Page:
The Indian economy has recovered strongly. The government's poverty alleviation programs have focused on generation of employment in rural areas. The overall deficit of the consolidated public sector has risen sharply in recent years, erasing most of the consolidation that was achieved during the first half of the 1990s. The paper discusses the monetary and financial market developments, reforms and performance, external sector, trade policy, and structural policy developments in India. The new government has taken a number of initiatives committed to structural reform.

Abstract

The Indian economy has recovered strongly. The government's poverty alleviation programs have focused on generation of employment in rural areas. The overall deficit of the consolidated public sector has risen sharply in recent years, erasing most of the consolidation that was achieved during the first half of the 1990s. The paper discusses the monetary and financial market developments, reforms and performance, external sector, trade policy, and structural policy developments in India. The new government has taken a number of initiatives committed to structural reform.

IV. Monetary and Financial Market Developments1

A. Monetary Policy and Interest Rate Developments

1. The substantial downward pressure on the rupee that began in August 1997 ended the easing trend in monetary policy that had been in place since early 1996. The Reserve Bank of India (RBI) initially sought to secure a soft landing for the currency through intervention in the spot and forward markets and a modest tightening in monetary policy in November 1997. A more decisive move was made in January 1998 when the cash reserve ratio (CRR) was raised to IOV2 percent and the Bank and repurchase (repo) rates were both increased by 2 percentage points to 11 percent and 9 percent, respectively (Chart IV.1 and Table IV.1).

CHART IV.1
CHART IV.1

INDIA: Monetary Indicators, 1995-2000

Citation: IMF Staff Country Reports 2000, 155; 10.5089/9781451818543.002.A004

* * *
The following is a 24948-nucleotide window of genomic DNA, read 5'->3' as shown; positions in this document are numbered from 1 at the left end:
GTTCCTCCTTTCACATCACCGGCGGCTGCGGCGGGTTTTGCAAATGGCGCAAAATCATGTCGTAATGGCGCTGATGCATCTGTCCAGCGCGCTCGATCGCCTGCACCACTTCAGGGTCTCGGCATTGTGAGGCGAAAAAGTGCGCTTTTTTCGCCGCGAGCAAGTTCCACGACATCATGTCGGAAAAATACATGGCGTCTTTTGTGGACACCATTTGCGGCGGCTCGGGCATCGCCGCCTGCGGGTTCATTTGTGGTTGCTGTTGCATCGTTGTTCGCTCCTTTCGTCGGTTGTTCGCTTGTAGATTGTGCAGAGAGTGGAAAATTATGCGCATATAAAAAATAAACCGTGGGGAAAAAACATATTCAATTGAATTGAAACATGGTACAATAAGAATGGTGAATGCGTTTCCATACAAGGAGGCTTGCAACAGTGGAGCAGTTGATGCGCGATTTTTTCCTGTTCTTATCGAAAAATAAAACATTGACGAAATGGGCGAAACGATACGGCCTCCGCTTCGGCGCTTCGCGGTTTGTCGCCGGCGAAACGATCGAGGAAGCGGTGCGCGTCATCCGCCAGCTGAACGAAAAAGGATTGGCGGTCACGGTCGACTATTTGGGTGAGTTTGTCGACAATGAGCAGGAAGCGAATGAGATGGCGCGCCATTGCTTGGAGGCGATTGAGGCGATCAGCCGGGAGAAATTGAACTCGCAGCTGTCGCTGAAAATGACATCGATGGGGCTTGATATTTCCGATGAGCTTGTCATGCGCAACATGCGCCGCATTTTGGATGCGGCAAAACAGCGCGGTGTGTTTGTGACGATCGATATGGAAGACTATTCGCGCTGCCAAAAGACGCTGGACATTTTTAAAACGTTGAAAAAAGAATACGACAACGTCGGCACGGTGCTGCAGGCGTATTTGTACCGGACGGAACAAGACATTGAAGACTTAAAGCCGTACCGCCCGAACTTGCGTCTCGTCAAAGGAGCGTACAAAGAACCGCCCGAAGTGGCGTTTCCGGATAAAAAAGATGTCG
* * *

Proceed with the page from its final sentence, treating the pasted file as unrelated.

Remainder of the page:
Sources: Data provided by the Indian authorities; and Reuters.
Table IV.1.

India: Selected Monetary Indicators, 1994/95-2000/01

(End-of-period)

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Source: Reserve Bank of India.

New broad money series. See Box IV.4 for details.

Relates to five major banks

2. This tightening of monetary conditions had little impact on the yields of short-dated government paper, as the RBI absorbed securities through private placements. However, secondary market yields on longer-dated paper increased sharply, resulting in a steepening of the yield curve (Chart IV.2). Banks also raised their prime lending rates (PLRs) by 1 percentage point to 14 percent, while the discount rate on commercial paper (CP) rose sharply as the risk premia attached to the corporate sector increased with the uncertainty generated by the regional crisis.2

CHART IV.2
CHART IV.2

INDIA: Financial Market Developments, 1995-2000

Citation: IMF Staff Country Reports 2000, 155; 10.5089/9781451818543.002.A004

Sources: Data provided by the Indian authorities; and Reuters.1/ Difference between 10-year secondary market yield of central government securities and 91-day Treasury bill yield. Increases indicate a steeper yield curve.2/ Prime lending rate of the State Bank of India.

3. As stability returned to the foreign exchange market, the RBI eased monetary conditions during March-June 1998, reducing the Bank Rate, repo rate, and CRR to 9 percent, 5 percent, and 10 percent, respectively. The increase in bond yields that had taken place at the beginning of the year was reversed, the yield curve flattened, and banks reduced their PLRs to 12¾–13 percent by end-April.

4. Renewed downward pressure on the exchange rate in the wake of the Russian default and the increase in domestic inflationary pressures necessitated further monetary tightening in August 1998. However, concerned about the weakness in the industrial sector, the RBI sought to engineer an increase in short-term rates, while leaving bank borrowing rates unchanged. To this end, the repo rate and CRR were raised to 8 percent and 11 percent, respectively, but the Bank Rate was left unchanged. In response, Treasury bill yields rose sharply, but yields on longer-dated securities were more stable and the PLR was unchanged.